Phil's Travels - Somewhere Impeccable, England (02.17)
Phil's Travels - Somewhere Impeccable, England (02.17)
Recently The Sunday Times claimed that this place "is done with impeccable taste and tastes impeccable". My lovely wife and I have always wanted to experience this place and finally after several decades of being together I took the plunge and booked for one night and dinner. Just to be sure, I had booked some 10 months ago. The reservationist was very helpful and friendly, and set the tone for the entire experience to come.
We caught a late morning train and a cab to the place, and arrived around 14.00. Our room was not quite ready, so we adjourned to the lounge for hot drinks and possibly the world's most expensive, but truly delicious, macaroni and cheese. Post a few emails and our refreshments, our overnight accommodation was ready and we were escorted to our room, or should I say, our suite, to which we had been very generously upgraded. The suite, named Opium, was packed full of eclectic Asian exotica and overlooked a private courtyard garden with pond. Our receptionist escort gave us a quick tour of the premises, accepted all our queries in the very best of graces and made a great job of handling our issues. Impeccable indeed.
In fact, every single member of staff was universally amazing, friendly and so helpful. Nothing was too much trouble. So much so that the wine waiters were all over me when I mentioned my addiction and between courses they even took me by the hand through the kitchens (where I said "Bonsoir" to the chefs) to their trophy room, the cellar. I left that evening with a whole bunch of empties for me to take home, including a couple from said trophy room. Even the cheesy cheese-man was charming in his peculiar way.
Having settled in and spread out inside our Asian habitat, we decided to make the most of the remaining daylight with a walk around the grounds. And what grounds! Even in the depths of winter, the gardens were a special place. The vegetable garden, orchard, mushroom valley and ponds must be utterly stunning and a riot of colour in the spring and summer. The car park was equally remarkable for the vehicles parked therein. It took me a while to figure out why the venue encourages its guests to walk around the grounds, but I think I have the answer. The place was surrounded by a murder of crows, all cawing and flapping around the estate's perimeter, and obviously desperate to raid the gardens, but too afraid to do so with all the mobile freebie scarecrows wandering around. Very clever.
The murder was especially thick over the medieval church next door, so we just had to borrow the keys from reception and to pay a respectful visit to this highly atmospheric and moody site. My lovely wife was not too keen on entry to the church, but I had a quick look around inside and left a note in the visitors' book (if you go, look out for the note from someone from Paddington), the first person in a month to bravely do so (clearly not a popular attraction in the area).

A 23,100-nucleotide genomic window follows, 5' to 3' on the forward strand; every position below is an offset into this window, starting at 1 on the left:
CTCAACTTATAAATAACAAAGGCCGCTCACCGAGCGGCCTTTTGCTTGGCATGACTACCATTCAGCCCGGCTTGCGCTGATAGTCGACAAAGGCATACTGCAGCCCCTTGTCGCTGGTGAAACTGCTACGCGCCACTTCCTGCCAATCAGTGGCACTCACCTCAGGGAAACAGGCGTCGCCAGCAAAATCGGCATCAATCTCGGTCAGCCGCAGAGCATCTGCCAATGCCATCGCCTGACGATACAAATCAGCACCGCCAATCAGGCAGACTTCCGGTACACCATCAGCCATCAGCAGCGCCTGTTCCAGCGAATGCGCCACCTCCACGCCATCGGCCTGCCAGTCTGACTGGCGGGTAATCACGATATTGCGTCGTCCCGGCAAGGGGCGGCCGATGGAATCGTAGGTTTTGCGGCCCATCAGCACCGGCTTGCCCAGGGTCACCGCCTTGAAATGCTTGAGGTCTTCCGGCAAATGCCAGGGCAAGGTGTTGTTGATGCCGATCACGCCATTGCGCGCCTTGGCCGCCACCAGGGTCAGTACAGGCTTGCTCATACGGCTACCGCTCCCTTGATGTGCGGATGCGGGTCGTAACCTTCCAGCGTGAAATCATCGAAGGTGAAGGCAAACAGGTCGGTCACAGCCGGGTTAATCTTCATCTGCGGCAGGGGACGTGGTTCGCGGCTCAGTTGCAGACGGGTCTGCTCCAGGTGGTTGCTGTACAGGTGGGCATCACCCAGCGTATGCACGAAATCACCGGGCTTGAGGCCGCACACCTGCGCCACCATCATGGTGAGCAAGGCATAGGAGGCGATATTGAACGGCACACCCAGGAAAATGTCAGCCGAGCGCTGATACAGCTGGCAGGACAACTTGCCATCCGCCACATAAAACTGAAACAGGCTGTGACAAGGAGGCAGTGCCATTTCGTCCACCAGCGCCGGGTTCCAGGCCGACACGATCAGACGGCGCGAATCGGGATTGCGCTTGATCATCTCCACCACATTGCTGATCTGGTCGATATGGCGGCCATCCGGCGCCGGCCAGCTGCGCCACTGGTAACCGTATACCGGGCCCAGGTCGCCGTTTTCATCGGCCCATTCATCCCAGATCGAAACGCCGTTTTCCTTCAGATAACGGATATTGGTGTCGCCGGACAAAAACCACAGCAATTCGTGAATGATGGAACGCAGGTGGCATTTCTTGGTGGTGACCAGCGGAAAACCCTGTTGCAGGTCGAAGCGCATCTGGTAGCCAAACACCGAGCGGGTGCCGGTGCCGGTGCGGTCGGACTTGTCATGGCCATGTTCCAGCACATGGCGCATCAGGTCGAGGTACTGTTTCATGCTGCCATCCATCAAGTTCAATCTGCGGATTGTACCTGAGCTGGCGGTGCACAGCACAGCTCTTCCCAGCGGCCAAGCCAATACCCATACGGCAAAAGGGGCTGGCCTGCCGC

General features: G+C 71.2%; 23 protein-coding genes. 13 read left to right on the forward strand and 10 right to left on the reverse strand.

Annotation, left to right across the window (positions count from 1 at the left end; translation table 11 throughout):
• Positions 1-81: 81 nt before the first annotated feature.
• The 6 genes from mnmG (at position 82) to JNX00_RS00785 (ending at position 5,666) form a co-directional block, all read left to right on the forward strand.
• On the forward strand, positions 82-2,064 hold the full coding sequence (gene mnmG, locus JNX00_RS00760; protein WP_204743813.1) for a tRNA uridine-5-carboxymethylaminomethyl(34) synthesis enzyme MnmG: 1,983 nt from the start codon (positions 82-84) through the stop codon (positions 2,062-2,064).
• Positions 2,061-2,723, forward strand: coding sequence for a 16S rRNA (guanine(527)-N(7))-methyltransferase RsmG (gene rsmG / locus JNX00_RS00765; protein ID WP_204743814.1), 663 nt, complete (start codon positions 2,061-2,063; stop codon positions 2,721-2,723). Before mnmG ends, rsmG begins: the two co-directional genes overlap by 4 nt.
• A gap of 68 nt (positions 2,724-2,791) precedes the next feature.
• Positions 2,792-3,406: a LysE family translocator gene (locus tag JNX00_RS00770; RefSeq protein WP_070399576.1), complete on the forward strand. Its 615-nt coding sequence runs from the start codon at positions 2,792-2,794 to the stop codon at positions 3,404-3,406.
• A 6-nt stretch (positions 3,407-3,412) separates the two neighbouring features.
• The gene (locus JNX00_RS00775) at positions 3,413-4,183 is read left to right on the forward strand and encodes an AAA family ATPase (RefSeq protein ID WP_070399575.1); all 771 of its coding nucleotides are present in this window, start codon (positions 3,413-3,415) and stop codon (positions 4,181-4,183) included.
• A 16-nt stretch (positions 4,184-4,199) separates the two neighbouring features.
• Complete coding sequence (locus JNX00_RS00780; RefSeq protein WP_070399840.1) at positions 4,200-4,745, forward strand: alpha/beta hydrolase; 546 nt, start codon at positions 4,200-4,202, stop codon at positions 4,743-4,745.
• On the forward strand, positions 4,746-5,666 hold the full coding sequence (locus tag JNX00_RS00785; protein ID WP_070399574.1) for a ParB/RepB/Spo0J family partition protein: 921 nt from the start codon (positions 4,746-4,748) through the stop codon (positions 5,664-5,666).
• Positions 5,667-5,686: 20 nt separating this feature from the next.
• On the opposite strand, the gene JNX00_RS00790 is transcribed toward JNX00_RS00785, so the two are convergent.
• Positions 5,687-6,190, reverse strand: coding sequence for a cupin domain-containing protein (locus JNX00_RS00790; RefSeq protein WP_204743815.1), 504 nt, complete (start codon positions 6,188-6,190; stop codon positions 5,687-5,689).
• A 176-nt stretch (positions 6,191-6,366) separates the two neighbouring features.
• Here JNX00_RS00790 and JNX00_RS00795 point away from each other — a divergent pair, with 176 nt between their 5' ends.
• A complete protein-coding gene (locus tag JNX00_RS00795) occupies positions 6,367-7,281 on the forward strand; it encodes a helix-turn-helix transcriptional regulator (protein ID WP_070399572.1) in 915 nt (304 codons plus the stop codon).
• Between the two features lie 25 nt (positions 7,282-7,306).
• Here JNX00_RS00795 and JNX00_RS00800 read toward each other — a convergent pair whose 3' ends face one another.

Our dinner was sublime. High quality food and faultless service. The sommelier persuaded me to take a journey of discovery (which is like a red flag to a vinous bull) and on his strong recommendation we ordered a wine from the Jura (made from a rare grape variety) called Plou Plou (with a name and heritage like that, I could not resist). Plou Plou has a distinctive palette and is light in colour (a little like a Gamay-based wine), but with good length. It was particularly delicious when paired with its local cheese, a very mature Comté reserve.
If the staff were genuinely impeccable, our room was a little less so. The bed was super comfortable and the quilt one of the best ever, but the bed was on a slight platform that stuck out around the bed, resulting in several stubbed toes and a few choice words. The wardrobe was large and had everything in it, but the doors were a Chinese puzzle and could not be opened unless done so in a very specific sequence. The bathroom was huge, with all the trimmings you could possibly imagine, but the motion sensitive fan was louder than my Croatian Airlines jet from Zagreb. The key hole under the knob on our suite door was so close to the knob that getting the key in place after imbibing a good amount of Plou Plou was something of a challenge.
Despite all the food and Plou Plou the night before, we managed to make breakfast and I ordered Eggs Benedict to truly benchmark the impeccable-ness of this beautiful place. If the Benedict Index is a true measure of quality, unfortunately the place failed to make the cut. This world-famous kitchen made the cardinal sin of hard-poaching the egg! That said, my lovely wife's egg was perfectly cooked and she even offered to exchange it with mine, but it is simply not the done thing to stop the Benedict analysis in mid-flow. Final score for my plate: only 3 (tough muffin, ok bacon, very poor egg, zingless Hollandaise); which is only a little higher than the Ritz Hotel London I rated some years ago. Perhaps there is an inverse relationship with my Benedict Index, wherein the more luxurious the venue the lower the Benedict score.
Checkout was easy and our taxi was ready and waiting dead on time. We could not leave without buying a small teddy souvenir and drove down the drive with a longing look back. So, the big question. Is it truly "done with impeccable taste and tastes impeccable"? Impeccable is a loaded word, full of perfection and faultlessness, and this place is probably as close as you can get to such an experience. It is therefore highly recommended, if only for once in one's lifetime, but still ever so slightly 'peccable'.